This Court must dismiss, at the earliest practicable time, certain in forma pauperis and prisoner actions that are frivolous, malicious, fail to state a claim, or seek monetary relief from a defendant who is immune from such relief. See 28 U.S.C. § 1915(e)(2) (in forma pauperis actions); 28 U.S.C. § 1915A (actions in which prisoner seeks redress from a governmental defendant); 42 U.S.C. § 1997e (prisoner actions brought with respect to prison conditions).

In determining the sufficiency of a pro se complaint, the Court must be mindful to construe it liberally in favor of the plaintiff. Haines v. Kerner , 404 U.S. 519, 520-21 (1972); United States v. Day , 969 F.2d 39, 42 (3d Cir. 1992). The Court must "accept as true all of the allegations in the complaint and all reasonable inferences that can be drawn therefrom, and view them in the light most favorable to the plaintiff." Morse v. Lower Merion School Dist. , 132 F.3d 902, 906 (3d Cir. 1997)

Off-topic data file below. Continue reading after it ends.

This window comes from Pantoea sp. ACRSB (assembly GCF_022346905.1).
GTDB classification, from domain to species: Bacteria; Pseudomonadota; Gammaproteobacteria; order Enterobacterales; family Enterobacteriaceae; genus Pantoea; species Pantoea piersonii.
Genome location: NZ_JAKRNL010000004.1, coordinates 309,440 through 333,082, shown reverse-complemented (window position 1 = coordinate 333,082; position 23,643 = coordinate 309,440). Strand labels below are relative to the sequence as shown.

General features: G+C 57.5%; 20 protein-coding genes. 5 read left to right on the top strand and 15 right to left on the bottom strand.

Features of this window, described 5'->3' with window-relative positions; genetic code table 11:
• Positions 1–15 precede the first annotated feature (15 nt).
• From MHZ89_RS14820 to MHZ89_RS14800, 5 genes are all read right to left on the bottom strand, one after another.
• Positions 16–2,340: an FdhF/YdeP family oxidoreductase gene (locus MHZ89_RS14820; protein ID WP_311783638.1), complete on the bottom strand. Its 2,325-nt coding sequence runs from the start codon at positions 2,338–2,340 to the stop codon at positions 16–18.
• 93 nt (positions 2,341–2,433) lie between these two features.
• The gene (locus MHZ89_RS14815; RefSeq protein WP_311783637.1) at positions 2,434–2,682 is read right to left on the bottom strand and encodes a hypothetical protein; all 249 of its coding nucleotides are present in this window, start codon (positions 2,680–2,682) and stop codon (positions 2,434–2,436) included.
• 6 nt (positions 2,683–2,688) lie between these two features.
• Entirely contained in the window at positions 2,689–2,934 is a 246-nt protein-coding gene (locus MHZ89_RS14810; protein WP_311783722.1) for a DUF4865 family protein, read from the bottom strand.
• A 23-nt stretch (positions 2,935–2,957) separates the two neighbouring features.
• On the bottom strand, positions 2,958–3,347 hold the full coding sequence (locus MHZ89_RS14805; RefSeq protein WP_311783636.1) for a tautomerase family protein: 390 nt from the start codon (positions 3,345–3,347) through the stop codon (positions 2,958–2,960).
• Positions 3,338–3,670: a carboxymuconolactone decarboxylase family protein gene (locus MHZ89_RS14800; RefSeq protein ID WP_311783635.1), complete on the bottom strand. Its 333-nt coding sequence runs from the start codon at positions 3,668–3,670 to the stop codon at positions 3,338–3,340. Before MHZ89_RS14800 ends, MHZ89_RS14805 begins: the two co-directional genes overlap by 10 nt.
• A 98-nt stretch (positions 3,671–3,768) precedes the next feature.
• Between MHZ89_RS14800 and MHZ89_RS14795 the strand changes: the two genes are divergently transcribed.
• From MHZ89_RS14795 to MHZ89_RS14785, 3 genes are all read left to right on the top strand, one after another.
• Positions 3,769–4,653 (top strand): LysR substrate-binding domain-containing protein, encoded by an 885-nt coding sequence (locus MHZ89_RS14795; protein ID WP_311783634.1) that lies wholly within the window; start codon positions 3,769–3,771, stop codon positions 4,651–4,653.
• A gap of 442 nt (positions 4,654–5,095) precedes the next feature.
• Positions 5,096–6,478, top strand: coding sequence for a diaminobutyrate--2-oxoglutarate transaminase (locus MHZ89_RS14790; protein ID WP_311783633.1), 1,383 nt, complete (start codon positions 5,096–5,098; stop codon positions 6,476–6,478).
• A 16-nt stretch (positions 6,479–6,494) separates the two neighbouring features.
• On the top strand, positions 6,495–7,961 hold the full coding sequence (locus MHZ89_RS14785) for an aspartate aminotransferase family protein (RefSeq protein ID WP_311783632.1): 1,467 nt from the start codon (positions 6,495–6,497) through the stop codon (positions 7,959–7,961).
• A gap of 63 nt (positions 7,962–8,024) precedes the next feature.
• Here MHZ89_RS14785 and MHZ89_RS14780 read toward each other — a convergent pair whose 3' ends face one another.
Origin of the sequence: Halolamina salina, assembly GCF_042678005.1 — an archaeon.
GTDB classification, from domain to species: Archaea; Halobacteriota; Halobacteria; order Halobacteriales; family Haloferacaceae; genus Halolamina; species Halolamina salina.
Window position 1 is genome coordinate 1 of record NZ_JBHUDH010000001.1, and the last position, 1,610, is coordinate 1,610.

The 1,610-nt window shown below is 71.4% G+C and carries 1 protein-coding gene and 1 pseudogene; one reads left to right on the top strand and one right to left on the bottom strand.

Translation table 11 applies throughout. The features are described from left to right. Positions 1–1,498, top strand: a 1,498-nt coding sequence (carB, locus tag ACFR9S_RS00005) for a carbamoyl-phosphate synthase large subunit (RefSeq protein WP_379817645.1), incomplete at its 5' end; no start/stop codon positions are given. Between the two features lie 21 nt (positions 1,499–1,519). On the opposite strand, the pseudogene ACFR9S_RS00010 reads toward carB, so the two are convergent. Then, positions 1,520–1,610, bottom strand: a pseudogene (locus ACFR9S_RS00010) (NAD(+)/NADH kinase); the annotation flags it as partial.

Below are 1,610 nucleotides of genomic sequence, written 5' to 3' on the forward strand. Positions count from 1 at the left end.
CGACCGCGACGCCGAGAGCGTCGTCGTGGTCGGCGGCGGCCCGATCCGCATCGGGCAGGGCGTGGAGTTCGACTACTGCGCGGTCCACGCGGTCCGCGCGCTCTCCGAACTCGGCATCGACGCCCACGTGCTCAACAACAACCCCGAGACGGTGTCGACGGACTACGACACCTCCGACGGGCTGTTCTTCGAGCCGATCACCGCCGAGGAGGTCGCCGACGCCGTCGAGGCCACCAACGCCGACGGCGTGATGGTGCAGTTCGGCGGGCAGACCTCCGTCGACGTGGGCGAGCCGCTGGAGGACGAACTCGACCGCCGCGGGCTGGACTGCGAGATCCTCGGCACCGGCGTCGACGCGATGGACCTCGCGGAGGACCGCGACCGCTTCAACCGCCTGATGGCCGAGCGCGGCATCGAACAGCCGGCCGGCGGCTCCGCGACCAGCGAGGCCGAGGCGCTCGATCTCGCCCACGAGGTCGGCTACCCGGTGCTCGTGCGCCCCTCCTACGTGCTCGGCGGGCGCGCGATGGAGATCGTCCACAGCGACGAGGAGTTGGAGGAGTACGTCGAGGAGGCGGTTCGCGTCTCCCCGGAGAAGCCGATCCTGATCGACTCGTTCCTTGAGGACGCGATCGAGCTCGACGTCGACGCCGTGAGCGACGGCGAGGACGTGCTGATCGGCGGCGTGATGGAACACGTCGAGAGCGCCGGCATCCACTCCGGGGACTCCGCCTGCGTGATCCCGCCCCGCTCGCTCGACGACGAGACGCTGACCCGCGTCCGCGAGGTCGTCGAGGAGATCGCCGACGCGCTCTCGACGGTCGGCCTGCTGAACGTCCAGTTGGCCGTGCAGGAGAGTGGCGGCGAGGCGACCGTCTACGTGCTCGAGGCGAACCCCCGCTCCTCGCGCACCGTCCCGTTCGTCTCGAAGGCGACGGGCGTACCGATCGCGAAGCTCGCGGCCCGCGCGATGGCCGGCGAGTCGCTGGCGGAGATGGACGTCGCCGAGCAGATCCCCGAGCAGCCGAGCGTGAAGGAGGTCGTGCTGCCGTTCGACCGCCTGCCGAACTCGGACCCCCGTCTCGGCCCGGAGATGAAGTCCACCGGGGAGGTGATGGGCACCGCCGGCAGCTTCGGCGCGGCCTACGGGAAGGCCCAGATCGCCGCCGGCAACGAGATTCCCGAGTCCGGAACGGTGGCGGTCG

In addition, any complaint must comply with the pleading requirements of the Federal Rules of Civil Procedure.

Rule 8(a)(2) requires that a complaint contain "a short and plain statement of the claim showing that the pleader is entitled to relief." A complaint must plead facts sufficient at least to "suggest" a basis for liability. Spruill v. Gillis , 372 F.3d 218, 236 n.12 (3d Cir. 2004). "Specific facts are not necessary; the statement need only give the defendant fair notice of what the... claim is and the grounds upon which it rests.'" Erickson v. Pardus , 551 U.S. 89, 93 (2007) (citations omitted).

While a complaint... does not need detailed factual allegations, a plaintiff's obligation to provide the "grounds" of his "entitle[ment] to relief" requires more than labels and conclusions, and a formulaic recitation of the elements of a cause of action will not do, see Papasan v. Allain , 478 U.S. 265, 286, 106 S.Ct. 2932, 92 L.Ed.2d 209 (1986) (on a motion to dismiss, courts "are not bound to accept as true a legal conclusion couched as a factual allegation"). Factual allegations must be enough to raise a right to relief above the speculative level....